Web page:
Practically and ethically he strongly disagreed with wheat being pooled and the farmers not getting paid until much later [152]
     His main problem was he had to practically pay cash for everything yet he had to wait to get paid for his wheat [152]
     He also stated that it would be beneficial if farmers could get breeding ewes on extended terms, to make a start with sheep [152]
Member of the Perenjori Agricultural Society - was President in 1918 [86: 5-Oct-1918]
His horse Beauty was a beauty and won 1st for Two Year Old at the 2nd Annual Agricultural Show in Perenjori in 1918 [86: 5-Oct-1918]
He had the telephone connected to his farmhouse by 1926 - was telephone number Perenjori-3 [60]
In 1926 he was still using the Rumley oil tractor he owned ten years earlier in 1916 [81: 26-Sep-1926]
     His testimony about the tractor, including small repair bills and economical fuel consumption, was used in newspaper adverts [81]
He had 840 acres of his farm cropped in Merredin and Nabawa wheats in 1929, 640 acres of which was on fallowed land [39: 17-Jun-1929]
     His land was "quite clean" and his crops weren't troubled by any types of wheat diseases [39: 17-Jun-1929]
     In 1929 he was building up a nice herd of pure Jersey cattle in addition to running sheep [39: 17-Jun-1929]
Celebrated his daughter "Mabe" Mabel's 21st birthday with about 50 guests at their home in Perenjori on 5 August 1932 [5: 12-Aug-1932]
     It was reported as "a most enjoyable evening" of games, singing and dancing which went on until 3 a.m. [5: 12-Aug-1932]
Patron of the Perenjori Football Club in 1933 and 1934 [39: 19-Apr-1933, 4-Apr-1934]
Became a member of the Carnamah Masonic Lodge No.150 W.A.C. on 8 June 1934 [96]
Member of the Perenjori Golf Club - was President in 1934 [39: 24-Apr-1934]
He was a Justice of the Peace for Perenjori [5: 14-Aug-1936]
His wife Kate passed away at the age of 57 years on 20 September 1935 [29]
Acting Coroner of the inquest into the death of Perenjori farmer Raymond J. F. FENNELL in Perenjori on 10 August 1936 [5: 14-Aug-1936]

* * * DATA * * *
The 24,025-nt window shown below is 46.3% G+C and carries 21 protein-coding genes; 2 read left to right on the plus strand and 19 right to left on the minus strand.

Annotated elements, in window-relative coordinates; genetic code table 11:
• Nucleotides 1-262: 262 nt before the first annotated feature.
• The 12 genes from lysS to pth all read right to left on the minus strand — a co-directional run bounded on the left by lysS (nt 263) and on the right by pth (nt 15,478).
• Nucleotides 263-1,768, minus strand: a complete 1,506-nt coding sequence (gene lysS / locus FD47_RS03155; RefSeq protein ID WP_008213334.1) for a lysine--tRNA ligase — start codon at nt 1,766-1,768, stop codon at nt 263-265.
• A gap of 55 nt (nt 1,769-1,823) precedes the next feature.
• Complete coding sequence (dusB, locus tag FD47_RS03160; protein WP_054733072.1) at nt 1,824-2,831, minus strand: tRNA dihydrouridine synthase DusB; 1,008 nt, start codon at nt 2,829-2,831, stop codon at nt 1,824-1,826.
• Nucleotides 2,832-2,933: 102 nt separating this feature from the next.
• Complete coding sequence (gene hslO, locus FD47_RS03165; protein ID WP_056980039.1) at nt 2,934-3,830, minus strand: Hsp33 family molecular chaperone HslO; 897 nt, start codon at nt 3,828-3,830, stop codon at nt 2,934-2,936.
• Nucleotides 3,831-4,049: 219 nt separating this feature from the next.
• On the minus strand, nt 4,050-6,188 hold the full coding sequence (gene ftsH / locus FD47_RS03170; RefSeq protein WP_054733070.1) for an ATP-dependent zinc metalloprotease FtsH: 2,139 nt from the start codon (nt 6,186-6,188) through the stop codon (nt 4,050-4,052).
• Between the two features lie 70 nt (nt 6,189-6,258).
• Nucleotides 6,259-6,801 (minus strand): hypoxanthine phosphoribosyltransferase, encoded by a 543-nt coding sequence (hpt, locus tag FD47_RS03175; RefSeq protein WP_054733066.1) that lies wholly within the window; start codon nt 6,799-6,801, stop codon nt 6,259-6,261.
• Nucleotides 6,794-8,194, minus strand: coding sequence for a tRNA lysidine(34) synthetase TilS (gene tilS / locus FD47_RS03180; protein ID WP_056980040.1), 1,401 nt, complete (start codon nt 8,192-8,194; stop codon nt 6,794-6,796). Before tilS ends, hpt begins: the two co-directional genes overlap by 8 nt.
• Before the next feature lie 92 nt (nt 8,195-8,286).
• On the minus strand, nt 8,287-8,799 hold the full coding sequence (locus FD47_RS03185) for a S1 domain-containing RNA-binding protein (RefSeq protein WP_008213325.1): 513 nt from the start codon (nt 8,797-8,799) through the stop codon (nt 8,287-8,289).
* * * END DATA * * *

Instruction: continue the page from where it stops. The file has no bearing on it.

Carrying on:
Father of Bryant, Stuart and Mabel [39: 24-Sep-1935]
Died 26 October 1942 [29]

From The Western Mail newspaper, Thursday 7 February 1929:
The Beginning of Perenjori - Pioneers Still Farming
"Faith in the district is shown by the first pioneer, Mr. R. F. Fullerton, remaining there to this day. He arrived there in 1911, when it was all bush, and there was no settler within many miles. For a few month he eked out a lonely existence, until he was followed by Messrs. T. and M. Farrell, W. Forrest, W. Beatty, Hesford Bros., T. Keogh, W. Payne, and D. Smith. Mr. Fullerton took up a selection timbered with York and salmon gum, and a sprinkling of sandplain. His first crop was 12 acres, which did not justify harvesting. His stock consisted of a pair of horses, which he had brought at Carnamah, and a few sheep which he bought at Mullewa - a flock he increased later to 3,000. Eventually he increased his holding to 2,000 acres, clearing at the rate of 200 acres a year. He had compensation for his unsatisfactory results in [the drought of] 1914 by securing an average in the following year of 27 bushels from a 200-acre paddock, with an all-round average of 23 bushels for the farm. His latest crop turned out about 15 bushels, through his Nabawa [wheat] went 22 bushels. He is carrying a few hundred merino sheep, and his clip averages 8lb. per head. A feature of the farm is the substantial shed and yard accommodation."

Reference:  Carnamah Historical Society & Museum and North Midlands Project, 'Richard Fiddes Fullerton' in Biographical Dictionary of Coorow, Carnamah and Three Springs, retrieved 22 August 2019 from  [ sources ]